• In another specific embodiment, the present invention provides methods for treating or preventing HBV infection and hepatitis B by interfering with the interaction between TSG101 and an interacting partner thereof according to the present invention, or by inhibiting a protein complex of the present invention or an interacting member thereof. As used herein, the term “HBV infection” generally encompasses infection of a human by any strain or serotype of hepatitis B virus, including acute hepatitis B infection and chronic hepatitis B infection. Thus, treating HBV infection means the treatment of a person who is a carrier of any strain or serotype of hepatitis B virus or a person who is diagnosed of active hepatitis B to reduce the HBV viral load in the person or to alleviate one or more symptoms associated with HBV infection and/or hepatitis B, including, e.g., nausea and vomiting, loss of appetite, fatigue, muscle and joint aches, elevated transaminase blood levels, increased prothrombin time, jaundice (yellow discoloration of the eyes and body) and dark urine. A carrier of HBV may be identified by any methods known in the art. For example, a person can be identified as HBV carrier on the basis that the person is anti-HBV antibody positive (e.g., based on hepatitis B core antibody or hepatitis B surface antibody), or is HBV-positive (e.g., based on hepatitis B surface antigens (HBeAg or HbsAg) or HBV RNA or DNA) or has symptoms of hepatitis B infection or hepatitis B. That is, “treating HBV infection” should be understood as treating a patient who is at any one of the several stages of HBV infection progression. In addition, the term “treating HBV infection” will also encompass treating suspected infection by HBV after suspected past exposure to HBV by, e.g., contact with HBV-contaminated blood, blood transfusion, exchange of body fluids, “unsafe” sex with an infected person, accidental needle stick, receiving a tattoo or acupuncture with contaminated instruments, or transmission of the virus from a mother to a baby during pregnancy, delivery or shortly thereafter. The term “treating HBV infection” will also encompass treating a person who is free of HBV infection but is believed to be at risk of infection by HBV.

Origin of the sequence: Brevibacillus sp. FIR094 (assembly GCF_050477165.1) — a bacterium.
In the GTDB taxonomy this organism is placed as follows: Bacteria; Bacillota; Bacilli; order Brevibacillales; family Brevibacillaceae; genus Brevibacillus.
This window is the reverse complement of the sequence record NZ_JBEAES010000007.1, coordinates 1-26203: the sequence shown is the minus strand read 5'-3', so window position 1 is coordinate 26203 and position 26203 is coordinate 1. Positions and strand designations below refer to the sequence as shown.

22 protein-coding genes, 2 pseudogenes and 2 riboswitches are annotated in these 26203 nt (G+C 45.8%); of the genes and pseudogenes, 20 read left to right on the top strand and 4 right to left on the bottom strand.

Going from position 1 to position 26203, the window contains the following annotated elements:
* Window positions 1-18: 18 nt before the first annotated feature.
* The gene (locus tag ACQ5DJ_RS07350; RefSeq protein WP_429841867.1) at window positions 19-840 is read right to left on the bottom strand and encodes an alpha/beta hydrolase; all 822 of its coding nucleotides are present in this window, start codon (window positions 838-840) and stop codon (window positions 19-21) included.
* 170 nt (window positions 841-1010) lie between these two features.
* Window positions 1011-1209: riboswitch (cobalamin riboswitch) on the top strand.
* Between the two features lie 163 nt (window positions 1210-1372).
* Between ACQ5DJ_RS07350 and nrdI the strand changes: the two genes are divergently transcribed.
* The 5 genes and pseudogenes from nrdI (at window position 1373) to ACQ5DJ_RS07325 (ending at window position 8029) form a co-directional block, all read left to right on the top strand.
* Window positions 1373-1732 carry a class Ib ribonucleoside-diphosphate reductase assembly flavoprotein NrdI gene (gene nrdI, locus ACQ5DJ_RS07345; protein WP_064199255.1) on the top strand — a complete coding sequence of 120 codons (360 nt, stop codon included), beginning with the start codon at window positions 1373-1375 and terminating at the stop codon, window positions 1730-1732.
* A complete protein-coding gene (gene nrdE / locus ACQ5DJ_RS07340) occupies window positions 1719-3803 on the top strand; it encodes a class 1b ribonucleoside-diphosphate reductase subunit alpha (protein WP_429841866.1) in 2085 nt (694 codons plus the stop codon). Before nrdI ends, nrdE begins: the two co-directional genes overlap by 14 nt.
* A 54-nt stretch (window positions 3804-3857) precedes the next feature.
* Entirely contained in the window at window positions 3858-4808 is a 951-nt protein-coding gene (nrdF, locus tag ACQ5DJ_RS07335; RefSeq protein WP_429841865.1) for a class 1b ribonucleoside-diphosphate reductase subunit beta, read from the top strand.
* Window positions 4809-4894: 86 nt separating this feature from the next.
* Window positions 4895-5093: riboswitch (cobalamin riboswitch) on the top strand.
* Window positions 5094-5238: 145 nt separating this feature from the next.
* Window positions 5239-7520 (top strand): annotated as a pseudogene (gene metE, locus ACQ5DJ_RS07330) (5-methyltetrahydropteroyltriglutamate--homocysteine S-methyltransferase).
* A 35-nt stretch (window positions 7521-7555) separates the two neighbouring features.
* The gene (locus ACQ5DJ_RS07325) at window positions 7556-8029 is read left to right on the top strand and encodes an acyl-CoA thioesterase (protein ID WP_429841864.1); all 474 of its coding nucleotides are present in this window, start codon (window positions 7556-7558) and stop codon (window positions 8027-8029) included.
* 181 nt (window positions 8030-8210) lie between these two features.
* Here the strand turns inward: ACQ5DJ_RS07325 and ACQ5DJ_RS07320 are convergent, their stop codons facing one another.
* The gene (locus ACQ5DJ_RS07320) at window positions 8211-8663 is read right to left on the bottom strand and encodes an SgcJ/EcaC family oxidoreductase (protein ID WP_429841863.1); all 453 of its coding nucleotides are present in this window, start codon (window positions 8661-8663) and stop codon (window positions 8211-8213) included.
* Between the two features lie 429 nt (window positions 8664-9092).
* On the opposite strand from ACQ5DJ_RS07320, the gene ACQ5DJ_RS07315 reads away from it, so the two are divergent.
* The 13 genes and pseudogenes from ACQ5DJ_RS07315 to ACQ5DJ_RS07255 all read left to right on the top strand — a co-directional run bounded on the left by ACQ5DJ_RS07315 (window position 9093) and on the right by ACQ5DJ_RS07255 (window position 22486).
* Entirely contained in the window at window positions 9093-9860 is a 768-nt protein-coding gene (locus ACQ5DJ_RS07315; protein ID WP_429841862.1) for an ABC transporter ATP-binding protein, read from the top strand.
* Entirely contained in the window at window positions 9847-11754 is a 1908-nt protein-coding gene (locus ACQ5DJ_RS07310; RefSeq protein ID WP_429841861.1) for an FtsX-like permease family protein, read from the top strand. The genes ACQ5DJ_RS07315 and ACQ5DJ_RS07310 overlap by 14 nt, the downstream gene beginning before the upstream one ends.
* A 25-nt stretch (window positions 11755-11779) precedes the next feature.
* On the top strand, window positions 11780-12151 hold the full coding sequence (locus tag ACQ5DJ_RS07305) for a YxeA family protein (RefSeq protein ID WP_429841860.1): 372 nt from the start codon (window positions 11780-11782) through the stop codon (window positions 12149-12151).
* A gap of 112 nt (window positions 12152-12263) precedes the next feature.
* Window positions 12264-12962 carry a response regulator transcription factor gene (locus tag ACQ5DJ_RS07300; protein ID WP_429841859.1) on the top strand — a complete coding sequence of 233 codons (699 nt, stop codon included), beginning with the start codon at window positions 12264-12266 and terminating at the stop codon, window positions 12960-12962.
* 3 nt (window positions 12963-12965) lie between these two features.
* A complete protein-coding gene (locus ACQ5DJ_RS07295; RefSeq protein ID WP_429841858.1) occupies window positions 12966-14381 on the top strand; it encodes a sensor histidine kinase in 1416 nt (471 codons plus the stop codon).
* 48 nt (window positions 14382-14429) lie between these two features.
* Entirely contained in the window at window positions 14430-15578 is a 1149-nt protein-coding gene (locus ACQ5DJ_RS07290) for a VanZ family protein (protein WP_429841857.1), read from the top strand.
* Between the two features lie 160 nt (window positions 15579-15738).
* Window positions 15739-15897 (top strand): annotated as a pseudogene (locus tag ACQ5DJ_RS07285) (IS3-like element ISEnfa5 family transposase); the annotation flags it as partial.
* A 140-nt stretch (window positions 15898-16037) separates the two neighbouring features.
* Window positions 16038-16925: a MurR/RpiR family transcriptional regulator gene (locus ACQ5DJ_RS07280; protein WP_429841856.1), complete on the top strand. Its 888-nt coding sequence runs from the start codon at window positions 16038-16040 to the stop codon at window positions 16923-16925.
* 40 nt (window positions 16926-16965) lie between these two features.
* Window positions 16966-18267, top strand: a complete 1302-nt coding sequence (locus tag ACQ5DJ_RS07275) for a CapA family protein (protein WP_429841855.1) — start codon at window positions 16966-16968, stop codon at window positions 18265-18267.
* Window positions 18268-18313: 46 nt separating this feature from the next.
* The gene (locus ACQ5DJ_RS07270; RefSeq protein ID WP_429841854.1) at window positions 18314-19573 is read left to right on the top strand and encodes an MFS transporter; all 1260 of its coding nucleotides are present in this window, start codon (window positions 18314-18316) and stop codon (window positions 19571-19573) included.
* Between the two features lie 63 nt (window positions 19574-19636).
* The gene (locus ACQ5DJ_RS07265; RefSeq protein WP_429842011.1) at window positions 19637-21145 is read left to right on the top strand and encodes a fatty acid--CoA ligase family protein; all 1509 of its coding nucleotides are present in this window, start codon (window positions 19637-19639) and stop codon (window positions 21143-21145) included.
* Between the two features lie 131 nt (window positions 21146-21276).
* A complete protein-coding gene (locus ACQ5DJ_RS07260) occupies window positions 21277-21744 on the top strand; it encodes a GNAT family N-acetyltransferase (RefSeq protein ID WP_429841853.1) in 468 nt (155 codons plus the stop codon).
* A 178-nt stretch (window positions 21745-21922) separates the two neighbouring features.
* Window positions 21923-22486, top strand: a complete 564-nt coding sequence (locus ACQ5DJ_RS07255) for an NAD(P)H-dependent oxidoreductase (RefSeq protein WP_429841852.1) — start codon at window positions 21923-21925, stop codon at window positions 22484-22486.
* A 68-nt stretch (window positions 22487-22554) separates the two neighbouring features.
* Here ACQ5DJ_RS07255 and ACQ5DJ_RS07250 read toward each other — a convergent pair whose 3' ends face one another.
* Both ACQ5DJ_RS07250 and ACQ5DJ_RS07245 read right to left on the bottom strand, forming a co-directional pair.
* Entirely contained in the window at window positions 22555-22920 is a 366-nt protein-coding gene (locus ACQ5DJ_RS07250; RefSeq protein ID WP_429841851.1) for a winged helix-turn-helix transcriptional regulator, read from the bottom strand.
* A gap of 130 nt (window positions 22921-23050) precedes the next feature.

• The term “preventing hepatitis B” as used herein means preventing in a patient who has HBV infection or is suspected to have HBV infection or is at risk of HBV infection from developing hepatitis B (which are characterized by more serious hepatitis-defining symptoms), cirrhosis, or hepatocellular carcinoma.
  • In another specific embodiment, the present invention provides methods for treating or preventing HCV infection and hepatitis C by by interfering with the interaction between TSG101 and an interacting partner thereof according to the present invention, or by inhibiting a protein complex of the present invention or an interacting member thereof.
  • As used herein, the term “HCV infection” generally encompasses infection of a human by any types or subtypes of hepatitis C virus, including acute hepatitis C infection and chronic hepatitis C infection. Thus, treating HCV infection means the treatment of a person who is a carrier of any types or subtypes of hepatitis C virus or a person who is diagnosed of active hepatitis C to reduce the HCV viral load in the person or to alleviate one or more symptoms associated with HCV infection and/or hepatitis C. A carrier of HCV may be identified by any methods known in the art. For example, a person can be identified as HCV carrier on the basis that the person is anti-HCV antibody positive, or is HCV-positive (e.g., based on HCV RNA or DNA) or has symptoms of hepatitis C infection or hepatitis C (e.g., elevated serum transaminases). That is, “treating HCV infection” should be understood as treating a patient who is at any one of the several stages of HCV infection progression. In addition, the term “treating HCV infection” will also encompass treating suspected infection by HCV after suspected past exposure to HCV by, e.g., contact with HCV-contaminated blood, blood transfusion, exchange of body fluids, “unsafe” sex with an infected person, accidental needle stick, receiving a tattoo or acupuncture with contaminated instruments, or transmission of the virus from a mother to a baby during pregnancy, delivery or shortly thereafter. The term “treating HCV infection” will also encompass treating a person who is free of HCV infection but is believed to be at risk of infection by HCV. The term of “preventing HCV” as used herein means preventing in a patient who has HCV infection or is suspected to have HCV infection or is at risk of HCV infection from developing hepatitis C (which is characterized by more serious hepatitis-defining symptoms), cirrhosis, or hepatocellular carcinoma.